Using Part-Whole Thinking in Math
The article, "Using Part-Whole Thinking in Math" by Dorothea Steinke, discusses the importance of teaching students this approach to understanding mathematics. The article provides statistical data documenting the improved GED Math test scores of students at the West Side Learning Lab in Denver after using the part-whole thinking approach when teaching mathematics. During the past two years while using this method, the center has seen 92 percent of their students pass the GED math test on their first try. This compares to a 50 percent pass rate with repeated attempts before using the part-whole method.
The part-whole method is discussed in detail in the article. The author provides both written examples and diagrams illustrating the concept. The case is made that without understanding part-whole thinking, students have greater difficulty with problem solving and mental math.
Research on the difficulty children have with part-whole understanding is also cited. In addition, commonly missed numeracy items found on The 1992 National Adult Literacy Survey and the Test of Adult Basic Education (TABE) were analyzed for evidence of a lack of part-whole understanding.
Current numeracy materials assume an understanding of part-whole relationships. The article discusses in detail a number of ways to help students develop part-whole understanding. The examples discussed are from a numeracy math book being developed by the author, and they increase in difficulty as the discussion progresses. Again, the author includes detailed descriptions and diagrams. The author makes a strong case for the importance of teaching students part-whole thinking as a way to improve their problem solving abilities and increase their mathematical understanding.
I am not sure that this can be such an all-sweeping approach to mathematical instruction. While this model does offer students another way of solving word problems, as the author describes, I am not sure that this can be such an all-sweeping approach to mathematical instruction.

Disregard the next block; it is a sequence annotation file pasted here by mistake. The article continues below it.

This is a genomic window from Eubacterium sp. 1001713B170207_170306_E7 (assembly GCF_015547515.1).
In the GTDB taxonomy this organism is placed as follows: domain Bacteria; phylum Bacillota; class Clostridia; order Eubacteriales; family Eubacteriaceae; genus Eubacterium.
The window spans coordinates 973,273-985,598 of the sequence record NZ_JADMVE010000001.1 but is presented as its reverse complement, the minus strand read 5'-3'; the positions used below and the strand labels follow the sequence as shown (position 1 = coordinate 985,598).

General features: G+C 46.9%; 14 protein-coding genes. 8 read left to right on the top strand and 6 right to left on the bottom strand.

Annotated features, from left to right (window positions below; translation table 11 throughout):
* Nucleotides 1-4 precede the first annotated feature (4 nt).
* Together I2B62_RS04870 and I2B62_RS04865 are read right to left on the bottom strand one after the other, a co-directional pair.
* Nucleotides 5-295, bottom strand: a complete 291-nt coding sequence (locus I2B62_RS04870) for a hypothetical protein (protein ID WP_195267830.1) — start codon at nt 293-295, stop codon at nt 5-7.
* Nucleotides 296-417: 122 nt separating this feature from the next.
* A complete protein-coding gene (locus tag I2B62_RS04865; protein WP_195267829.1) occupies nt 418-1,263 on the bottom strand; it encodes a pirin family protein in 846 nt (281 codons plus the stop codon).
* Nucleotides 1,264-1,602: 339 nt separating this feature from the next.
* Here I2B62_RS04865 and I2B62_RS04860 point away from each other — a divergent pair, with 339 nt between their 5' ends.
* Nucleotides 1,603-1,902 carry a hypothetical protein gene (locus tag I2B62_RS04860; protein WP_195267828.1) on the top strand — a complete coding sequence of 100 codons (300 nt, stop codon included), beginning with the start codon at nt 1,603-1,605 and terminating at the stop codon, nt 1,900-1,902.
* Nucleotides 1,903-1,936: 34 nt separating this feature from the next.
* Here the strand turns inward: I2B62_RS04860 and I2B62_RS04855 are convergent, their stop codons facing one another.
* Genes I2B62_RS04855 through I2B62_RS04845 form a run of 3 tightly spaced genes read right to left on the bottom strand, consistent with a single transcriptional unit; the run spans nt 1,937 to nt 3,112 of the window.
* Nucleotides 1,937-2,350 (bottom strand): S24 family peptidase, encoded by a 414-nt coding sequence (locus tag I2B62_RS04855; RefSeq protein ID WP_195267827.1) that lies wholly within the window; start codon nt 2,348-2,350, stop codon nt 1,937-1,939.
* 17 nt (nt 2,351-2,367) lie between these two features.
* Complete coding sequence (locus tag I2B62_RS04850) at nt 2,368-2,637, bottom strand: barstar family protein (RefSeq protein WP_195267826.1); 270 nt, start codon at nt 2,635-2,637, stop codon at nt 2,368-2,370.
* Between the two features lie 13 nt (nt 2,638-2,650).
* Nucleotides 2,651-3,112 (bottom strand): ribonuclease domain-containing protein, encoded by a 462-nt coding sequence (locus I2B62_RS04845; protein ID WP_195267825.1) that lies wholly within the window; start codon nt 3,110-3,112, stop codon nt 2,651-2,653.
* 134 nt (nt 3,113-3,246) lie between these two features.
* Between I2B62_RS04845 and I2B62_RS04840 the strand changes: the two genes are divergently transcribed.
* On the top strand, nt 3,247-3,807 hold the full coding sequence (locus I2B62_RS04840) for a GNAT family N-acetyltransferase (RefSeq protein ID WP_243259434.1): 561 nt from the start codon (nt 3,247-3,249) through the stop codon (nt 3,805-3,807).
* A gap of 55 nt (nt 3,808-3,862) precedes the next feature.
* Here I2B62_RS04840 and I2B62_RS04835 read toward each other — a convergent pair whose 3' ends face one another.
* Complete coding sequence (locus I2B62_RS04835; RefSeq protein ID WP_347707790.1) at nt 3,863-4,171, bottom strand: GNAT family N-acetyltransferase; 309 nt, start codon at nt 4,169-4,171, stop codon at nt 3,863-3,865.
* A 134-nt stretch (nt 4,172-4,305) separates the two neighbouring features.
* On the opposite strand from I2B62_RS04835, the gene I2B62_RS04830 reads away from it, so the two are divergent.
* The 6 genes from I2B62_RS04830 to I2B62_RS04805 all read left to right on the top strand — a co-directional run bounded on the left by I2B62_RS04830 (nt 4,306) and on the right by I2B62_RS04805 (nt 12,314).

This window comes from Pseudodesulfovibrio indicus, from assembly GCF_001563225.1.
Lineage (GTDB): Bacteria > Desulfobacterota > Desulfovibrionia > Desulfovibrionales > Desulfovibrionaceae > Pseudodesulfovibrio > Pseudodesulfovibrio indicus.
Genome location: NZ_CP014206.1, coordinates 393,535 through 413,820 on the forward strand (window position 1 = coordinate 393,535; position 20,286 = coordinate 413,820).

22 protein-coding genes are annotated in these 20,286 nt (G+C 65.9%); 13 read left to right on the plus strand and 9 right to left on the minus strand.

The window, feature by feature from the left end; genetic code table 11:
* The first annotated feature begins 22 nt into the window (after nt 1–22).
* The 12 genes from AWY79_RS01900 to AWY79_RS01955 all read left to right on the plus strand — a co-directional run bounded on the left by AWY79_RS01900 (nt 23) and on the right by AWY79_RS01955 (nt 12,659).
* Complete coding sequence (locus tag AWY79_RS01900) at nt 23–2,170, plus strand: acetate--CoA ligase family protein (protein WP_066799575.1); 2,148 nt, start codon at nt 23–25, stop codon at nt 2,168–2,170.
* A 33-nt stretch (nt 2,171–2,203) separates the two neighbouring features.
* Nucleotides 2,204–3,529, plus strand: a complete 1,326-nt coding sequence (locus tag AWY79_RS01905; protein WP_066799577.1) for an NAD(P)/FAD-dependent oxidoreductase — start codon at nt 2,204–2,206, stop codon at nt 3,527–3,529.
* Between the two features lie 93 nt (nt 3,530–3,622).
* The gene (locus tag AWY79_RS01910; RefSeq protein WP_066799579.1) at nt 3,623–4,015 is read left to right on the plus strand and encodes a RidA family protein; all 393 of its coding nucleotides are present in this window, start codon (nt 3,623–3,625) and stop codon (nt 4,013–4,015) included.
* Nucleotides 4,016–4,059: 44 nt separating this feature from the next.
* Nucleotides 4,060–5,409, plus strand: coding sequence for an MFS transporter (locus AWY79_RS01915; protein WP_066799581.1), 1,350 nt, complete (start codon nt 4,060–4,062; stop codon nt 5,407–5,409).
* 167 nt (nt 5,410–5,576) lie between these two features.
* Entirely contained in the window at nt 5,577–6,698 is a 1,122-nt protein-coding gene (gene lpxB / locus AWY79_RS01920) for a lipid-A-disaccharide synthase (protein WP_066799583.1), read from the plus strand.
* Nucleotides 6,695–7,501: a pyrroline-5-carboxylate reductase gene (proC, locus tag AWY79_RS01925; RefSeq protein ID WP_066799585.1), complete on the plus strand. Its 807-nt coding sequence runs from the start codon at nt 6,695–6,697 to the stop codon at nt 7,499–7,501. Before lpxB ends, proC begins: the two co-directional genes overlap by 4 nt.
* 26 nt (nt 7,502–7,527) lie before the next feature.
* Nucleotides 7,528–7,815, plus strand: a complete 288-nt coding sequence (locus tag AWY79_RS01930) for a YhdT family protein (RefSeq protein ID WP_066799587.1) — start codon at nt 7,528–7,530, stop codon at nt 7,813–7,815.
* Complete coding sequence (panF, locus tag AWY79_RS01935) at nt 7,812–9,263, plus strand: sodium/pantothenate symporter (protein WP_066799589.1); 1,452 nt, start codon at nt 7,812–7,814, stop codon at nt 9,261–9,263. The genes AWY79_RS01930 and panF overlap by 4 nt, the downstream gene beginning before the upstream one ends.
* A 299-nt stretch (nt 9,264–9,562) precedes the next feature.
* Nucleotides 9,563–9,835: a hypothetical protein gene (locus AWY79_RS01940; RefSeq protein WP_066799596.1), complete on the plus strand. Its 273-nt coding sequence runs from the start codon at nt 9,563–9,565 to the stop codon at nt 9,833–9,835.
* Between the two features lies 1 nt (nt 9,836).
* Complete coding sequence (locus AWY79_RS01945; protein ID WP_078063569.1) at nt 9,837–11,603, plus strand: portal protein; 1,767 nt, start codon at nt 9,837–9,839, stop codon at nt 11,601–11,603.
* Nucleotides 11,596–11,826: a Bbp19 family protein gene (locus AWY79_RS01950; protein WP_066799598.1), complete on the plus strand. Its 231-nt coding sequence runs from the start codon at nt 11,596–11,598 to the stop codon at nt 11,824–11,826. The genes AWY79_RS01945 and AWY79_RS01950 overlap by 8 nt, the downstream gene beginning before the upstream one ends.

The author describes the efficacy of this method in terms of it helping adult learners gain higher scores on the General Educational Development (GED) math test. I would be interested in other measures of its success as a tool with which "…to develop and retain an integrated and functional grasp of mathematical ideas. " (See Ginsburg, Designing Instruction with the Components of Numeracy in Mind) The author states that she knows the part-whole model is working for her students because she sees "…the eyes go wide and hear the inadvertent "Ohhh" of understanding escape from lips." Perhaps this article can be augmented by other literature which carefully assesses the success of this approach, if such studies exist.
That said, there are useful features to this article. The author describes misunderstanding of the meaning of the equal sign, and gives a concrete example of its true role as describing relationship, not "right answer". The author also describes her success in using the phrase, "Different name, same thing" when talking about these mathematical relationships. The author also describes the successive stages of mathematical understanding from the concrete, through representative, (and perhaps) to the abstract. Her examples of part-whole thinking are intriguing.
Finally, this author provides a good model of a classroom instructor who is always exploring ways in which to make meaning of mathematics. Her interest in improving teaching and learning is obvious, and she provides the reader with things to think about, and try.
After reading Steinke's article, I found myself noticing many of the part/whole problems sited in her article with students in my classroom. However, in visiting her webpage, the sample pages seem like the thinking is already done for the student. However, I think many adult education practitioners still would benefit from Steinke's research and at least, build an awareness of the part/whole problems their students might be struggling with.